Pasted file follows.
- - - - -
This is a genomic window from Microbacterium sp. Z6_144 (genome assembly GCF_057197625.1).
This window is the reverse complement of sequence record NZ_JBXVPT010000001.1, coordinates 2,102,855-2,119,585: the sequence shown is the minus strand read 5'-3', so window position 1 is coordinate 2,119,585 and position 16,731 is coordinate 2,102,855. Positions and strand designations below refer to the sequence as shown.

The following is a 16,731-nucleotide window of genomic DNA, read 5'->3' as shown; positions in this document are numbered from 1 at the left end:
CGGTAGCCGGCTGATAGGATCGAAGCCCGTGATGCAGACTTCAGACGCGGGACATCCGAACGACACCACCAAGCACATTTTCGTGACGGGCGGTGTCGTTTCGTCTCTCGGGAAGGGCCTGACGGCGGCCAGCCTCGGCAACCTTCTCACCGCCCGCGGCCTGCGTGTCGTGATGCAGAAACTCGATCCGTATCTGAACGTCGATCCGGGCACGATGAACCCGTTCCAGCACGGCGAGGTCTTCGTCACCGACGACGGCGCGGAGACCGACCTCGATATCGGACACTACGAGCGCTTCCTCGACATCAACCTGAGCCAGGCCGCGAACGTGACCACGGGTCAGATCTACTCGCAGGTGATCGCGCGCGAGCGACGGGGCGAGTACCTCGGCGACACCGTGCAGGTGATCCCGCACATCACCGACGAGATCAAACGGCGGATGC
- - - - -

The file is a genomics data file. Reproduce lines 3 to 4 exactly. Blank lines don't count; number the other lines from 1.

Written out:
The following is a 16,731-nucleotide window of genomic DNA, read 5'->3' as shown; positions in this document are numbered from 1 at the left end:
CGGTAGCCGGCTGATAGGATCGAAGCCCGTGATGCAGACTTCAGACGCGGGACATCCGAACGACACCACCAAGCACATTTTCGTGACGGGCGGTGTCGTTTCGTCTCTCGGGAAGGGCCTGACGGCGGCCAGCCTCGGCAACCTTCTCACCGCCCGCGGCCTGCGTGTCGTGATGCAGAAACTCGATCCGTATCTGAACGTCGATCCGGGCACGATGAACCCGTTCCAGCACGGCGAGGTCTTCGTCACCGACGACGGCGCGGAGACCGACCTCGATATCGGACACTACGAGCGCTTCCTCGACATCAACCTGAGCCAGGCCGCGAACGTGACCACGGGTCAGATCTACTCGCAGGTGATCGCGCGCGAGCGACGGGGCGAGTACCTCGGCGACACCGTGCAGGTGATCCCGCACATCACCGACGAGATCAAACGGCGGATGC